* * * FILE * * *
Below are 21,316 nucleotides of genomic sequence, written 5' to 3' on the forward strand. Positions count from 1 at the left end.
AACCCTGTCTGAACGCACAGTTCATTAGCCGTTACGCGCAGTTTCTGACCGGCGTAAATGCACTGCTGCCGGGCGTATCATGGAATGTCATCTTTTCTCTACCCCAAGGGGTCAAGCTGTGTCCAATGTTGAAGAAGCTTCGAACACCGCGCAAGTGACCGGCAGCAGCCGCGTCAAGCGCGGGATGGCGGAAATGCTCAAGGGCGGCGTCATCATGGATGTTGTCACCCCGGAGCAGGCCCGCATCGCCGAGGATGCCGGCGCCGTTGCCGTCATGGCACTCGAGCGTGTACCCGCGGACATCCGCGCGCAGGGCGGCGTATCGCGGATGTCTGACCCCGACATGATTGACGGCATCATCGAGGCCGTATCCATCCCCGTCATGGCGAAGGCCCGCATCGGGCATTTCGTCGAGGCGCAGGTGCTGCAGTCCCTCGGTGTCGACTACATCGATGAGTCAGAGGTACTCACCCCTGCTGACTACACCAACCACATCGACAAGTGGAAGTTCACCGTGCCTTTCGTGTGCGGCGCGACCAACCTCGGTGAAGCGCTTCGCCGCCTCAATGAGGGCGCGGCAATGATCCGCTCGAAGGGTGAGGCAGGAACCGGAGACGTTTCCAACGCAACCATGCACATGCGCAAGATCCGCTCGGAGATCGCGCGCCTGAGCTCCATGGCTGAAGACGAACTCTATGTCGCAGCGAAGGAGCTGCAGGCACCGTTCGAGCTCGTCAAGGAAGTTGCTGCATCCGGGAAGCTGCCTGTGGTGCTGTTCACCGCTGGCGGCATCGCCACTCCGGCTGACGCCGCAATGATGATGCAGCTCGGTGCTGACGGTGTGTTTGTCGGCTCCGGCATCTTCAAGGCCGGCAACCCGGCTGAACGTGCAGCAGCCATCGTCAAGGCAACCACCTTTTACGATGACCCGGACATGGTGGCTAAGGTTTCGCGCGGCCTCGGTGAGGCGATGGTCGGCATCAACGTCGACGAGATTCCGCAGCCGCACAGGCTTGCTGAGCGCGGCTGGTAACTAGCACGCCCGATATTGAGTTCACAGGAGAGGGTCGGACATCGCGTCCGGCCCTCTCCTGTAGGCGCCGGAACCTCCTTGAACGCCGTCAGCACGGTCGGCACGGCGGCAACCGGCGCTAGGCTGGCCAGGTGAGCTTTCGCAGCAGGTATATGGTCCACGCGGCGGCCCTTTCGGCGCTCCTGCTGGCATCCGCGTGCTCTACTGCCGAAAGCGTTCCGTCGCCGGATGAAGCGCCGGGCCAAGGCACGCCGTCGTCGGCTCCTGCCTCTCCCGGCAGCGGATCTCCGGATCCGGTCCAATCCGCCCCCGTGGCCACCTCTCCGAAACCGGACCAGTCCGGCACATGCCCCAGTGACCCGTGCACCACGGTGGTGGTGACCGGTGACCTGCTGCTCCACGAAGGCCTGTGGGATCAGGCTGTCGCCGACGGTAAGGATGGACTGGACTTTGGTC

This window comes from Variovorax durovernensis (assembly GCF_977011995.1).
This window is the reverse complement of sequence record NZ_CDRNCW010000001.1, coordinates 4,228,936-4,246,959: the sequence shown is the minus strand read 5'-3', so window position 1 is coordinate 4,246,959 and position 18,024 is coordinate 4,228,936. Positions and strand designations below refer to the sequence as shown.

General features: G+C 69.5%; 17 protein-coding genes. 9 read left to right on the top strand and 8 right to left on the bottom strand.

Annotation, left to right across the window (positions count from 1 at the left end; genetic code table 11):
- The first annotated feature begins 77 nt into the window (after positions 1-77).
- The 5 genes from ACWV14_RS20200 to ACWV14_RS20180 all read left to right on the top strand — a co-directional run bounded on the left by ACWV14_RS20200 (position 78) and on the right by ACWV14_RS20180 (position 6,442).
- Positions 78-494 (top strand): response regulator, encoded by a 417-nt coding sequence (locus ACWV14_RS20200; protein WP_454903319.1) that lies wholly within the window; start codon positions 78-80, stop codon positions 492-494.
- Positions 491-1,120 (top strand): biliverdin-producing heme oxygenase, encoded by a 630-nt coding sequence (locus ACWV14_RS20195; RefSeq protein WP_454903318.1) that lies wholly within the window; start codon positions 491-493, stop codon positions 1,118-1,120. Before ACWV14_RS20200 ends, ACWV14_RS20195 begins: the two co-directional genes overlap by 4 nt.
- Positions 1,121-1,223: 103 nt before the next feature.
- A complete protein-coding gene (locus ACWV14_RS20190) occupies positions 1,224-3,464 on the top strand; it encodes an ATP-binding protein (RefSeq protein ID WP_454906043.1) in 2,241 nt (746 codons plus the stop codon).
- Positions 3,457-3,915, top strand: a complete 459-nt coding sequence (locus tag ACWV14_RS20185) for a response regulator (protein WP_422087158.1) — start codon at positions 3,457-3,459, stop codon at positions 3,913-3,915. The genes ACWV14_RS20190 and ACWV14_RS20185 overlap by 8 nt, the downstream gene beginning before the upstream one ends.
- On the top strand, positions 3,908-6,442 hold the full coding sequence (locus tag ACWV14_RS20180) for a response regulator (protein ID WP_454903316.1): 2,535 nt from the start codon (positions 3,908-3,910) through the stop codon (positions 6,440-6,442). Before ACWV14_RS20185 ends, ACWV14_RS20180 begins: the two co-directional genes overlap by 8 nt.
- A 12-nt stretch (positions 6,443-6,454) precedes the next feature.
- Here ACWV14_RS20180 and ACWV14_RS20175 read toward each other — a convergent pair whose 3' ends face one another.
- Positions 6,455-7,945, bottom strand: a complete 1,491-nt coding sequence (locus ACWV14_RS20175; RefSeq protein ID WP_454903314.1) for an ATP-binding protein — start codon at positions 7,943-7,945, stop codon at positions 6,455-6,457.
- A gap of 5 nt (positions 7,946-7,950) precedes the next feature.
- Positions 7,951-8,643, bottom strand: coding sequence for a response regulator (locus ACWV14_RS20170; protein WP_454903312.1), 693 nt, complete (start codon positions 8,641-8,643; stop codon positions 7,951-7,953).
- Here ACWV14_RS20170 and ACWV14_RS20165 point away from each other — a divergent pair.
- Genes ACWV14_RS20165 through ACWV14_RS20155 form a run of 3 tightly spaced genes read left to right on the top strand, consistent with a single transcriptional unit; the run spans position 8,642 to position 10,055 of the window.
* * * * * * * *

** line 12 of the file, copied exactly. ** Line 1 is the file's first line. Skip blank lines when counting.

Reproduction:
- A complete protein-coding gene (locus ACWV14_RS20190) occupies positions 1,224-3,464 on the top strand; it encodes an ATP-binding protein (RefSeq protein ID WP_454906043.1) in 2,241 nt (746 codons plus the stop codon).